Nakajima B12N Denko, CADS Reporting Name Jessie The B12N is the latest and most capable bomber in Japan’s theater strike forces. A long-range, supersonic, variable geometry aircraft powered by four Ne-75 jet engines, the B12N has been in production since 1988 and examples continue to join the Japanese Air Force. The current force is believed to consist of 96 aircraft, several having been lost in flying accidents.
Land-based Long Range Bombers
Historical note: This category has a confusing history. The aircraft started out as ultra-long range torpedo bombers designed to provide an added striking arm to the Japanese fleet. However, the demands of the China War saw the long-range Navy aircraft being used to strike at land targets that were out of range of the short-range Japanese Army aircraft. This lead to torpedo attack being de-emphasized in later aircraft. In 1944, the G-category was split in two with the P-group being medium-range land-based bombers tasked with attacking operational targets while the G-group reverted to naval strategic aircraft intended for attacks on shipping and naval installations. The long-range bomber group quickly became Japan’s strategic bomber force and remains so to this day. The P-group was merged with the B-category as described above.
Mitsubishi G3M Tatami, CADS Reporting Name Paul The G3M entered service with the Japanese Navy in early 1937. Its design dated from around 1934 and the aircraft bore a significant resemblance to the German Ju-86. It spent most of its career in obscurity bombing targets in China, in which role, its lack of an internal bomb bay proved a serious limitation. The G3M would doubtless be completely forgotten today except for its controversial appearance in the book “Britain Fights On” by General Sir John Hackett. In a much-criticized section of that story, Sir John had a force of G3M torpedo bombers sinking two British battleships that had been sent out to reinforce the garrison at Singapore. As many reviewers pointed out, this section clearly highlighted the general’s lack of understanding of naval warfare since it is quite inconceivable that a Navy as experienced and capable as the Royal Navy would send two capital ships out without air cover or support in the hopes of “deterring’ a much larger force of enemy ships.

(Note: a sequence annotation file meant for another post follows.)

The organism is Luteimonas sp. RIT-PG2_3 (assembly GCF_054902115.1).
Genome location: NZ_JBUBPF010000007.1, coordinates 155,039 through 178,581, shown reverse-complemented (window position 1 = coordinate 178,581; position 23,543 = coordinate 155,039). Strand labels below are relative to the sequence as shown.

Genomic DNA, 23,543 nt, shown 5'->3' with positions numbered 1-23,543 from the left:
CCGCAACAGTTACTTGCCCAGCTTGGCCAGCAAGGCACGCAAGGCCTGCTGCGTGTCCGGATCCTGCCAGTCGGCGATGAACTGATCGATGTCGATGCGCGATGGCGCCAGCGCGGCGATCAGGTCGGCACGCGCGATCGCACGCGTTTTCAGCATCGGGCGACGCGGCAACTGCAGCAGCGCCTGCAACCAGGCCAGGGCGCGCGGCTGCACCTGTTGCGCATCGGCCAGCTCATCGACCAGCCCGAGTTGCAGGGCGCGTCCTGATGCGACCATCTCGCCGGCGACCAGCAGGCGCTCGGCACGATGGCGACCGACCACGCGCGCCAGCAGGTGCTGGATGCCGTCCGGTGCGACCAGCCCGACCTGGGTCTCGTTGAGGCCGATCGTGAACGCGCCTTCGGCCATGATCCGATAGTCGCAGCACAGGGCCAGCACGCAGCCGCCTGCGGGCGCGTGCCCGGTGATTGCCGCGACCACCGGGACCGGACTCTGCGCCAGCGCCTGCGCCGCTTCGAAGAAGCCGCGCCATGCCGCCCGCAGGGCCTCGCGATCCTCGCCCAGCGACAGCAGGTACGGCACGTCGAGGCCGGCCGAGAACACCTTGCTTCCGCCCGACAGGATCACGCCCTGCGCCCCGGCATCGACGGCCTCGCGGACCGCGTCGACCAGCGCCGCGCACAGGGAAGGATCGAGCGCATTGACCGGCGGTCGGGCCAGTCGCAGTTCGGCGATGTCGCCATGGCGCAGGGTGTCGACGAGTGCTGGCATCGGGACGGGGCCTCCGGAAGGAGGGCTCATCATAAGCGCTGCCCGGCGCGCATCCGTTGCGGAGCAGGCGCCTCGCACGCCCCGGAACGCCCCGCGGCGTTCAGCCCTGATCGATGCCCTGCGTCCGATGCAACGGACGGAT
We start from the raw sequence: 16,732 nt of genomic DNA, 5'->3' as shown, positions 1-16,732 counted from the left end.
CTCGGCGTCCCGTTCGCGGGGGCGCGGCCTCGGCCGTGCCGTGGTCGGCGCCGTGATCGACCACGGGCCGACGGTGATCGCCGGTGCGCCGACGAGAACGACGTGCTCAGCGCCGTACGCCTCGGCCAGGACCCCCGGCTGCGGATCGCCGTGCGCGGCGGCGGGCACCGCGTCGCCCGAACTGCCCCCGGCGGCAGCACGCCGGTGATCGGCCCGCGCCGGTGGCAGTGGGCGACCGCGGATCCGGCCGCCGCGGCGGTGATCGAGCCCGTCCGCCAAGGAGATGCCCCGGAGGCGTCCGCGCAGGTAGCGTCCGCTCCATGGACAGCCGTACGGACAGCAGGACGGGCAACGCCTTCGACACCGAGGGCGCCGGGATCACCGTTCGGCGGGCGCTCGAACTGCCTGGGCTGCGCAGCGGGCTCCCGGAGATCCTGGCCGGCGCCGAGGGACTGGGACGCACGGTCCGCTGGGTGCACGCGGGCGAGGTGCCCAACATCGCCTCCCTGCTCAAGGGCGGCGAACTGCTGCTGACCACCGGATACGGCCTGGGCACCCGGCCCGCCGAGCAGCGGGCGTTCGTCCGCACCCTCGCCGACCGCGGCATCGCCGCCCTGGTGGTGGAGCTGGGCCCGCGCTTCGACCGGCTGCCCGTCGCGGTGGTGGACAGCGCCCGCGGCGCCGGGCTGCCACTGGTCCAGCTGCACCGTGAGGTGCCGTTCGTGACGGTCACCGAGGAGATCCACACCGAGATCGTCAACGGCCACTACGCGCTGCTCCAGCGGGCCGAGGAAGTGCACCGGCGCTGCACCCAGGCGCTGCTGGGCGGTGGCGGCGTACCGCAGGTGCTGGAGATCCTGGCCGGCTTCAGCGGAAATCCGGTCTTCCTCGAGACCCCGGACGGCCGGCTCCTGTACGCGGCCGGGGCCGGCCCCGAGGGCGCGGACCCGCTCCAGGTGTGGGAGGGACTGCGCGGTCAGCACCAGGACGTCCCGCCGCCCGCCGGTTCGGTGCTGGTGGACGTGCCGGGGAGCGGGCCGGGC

Mitsubishi G4M Hamaki, CADS Reporting Name Ralph the limitations of the G3M lead to the accelerated development of its successor, the G4M. This featured an internal bomb bay and massive fuel tankage that gave it a maximum range of almost 4,000 miles. Although it was very heavily armed by the standards of its day, those fuel tanks proved to be a significant liability in service, their vulnerability making the aircraft an easy target once intercepted. The G4M started replacing the G3M in mid-1941 and, at first, the aircraft proved highly successful. However, the acquisition of more modern fighter aircraft by the Chinese Air Force caused a steep increase in casualties, especially when cannon-armed fighters, most notably the P-45 Airacobra, started to appear. As a result, the G4M was redesigned with a new wing and protected fuel tanks. The G4M continued in service until 1949 although by then it was restricted to ocean surveillance missions where fighter opposition was unlikely.
Nakajima G5N Shinzan. Experience with the G4M demonstrated that the performance limits of twin-engined aircraft were being reached and any further extension of capability could only be obtained by going to a four-engined design. In December 1939, the Nakajima company offered such a design, based on an imported DC4E airliner. The design proved over-complex and performance was far below requirements. A single prototype was built for the Japanese Army as the Ki-68 and a small number of production G5N aircraft were built for maritime reconnaissance, more to give the Japanese Navy experience in operating four-engined land-based aircraft than for any real operational need. The G5N had vanished from naval service by 1944.
Mitsubishi G6M Taizan, CADS Reporting Name Sam With the failure of the G5N, the need for a more battle-worthy replacement for the G4M picked up urgency. Mitsubishi designed the G6M to fill this need, This was primarily a further development of the G4M with its 1,500 hp Kasei radials replaced by 2,250 horsepower MK9s, the fuel tanks and crew sections protected by armor and a new, simplified wing and fuselage design. The result offered very little performance improvement over the G4M while range was severely reduced. A small number of G6M aircraft were built but the type quickly vanished from service.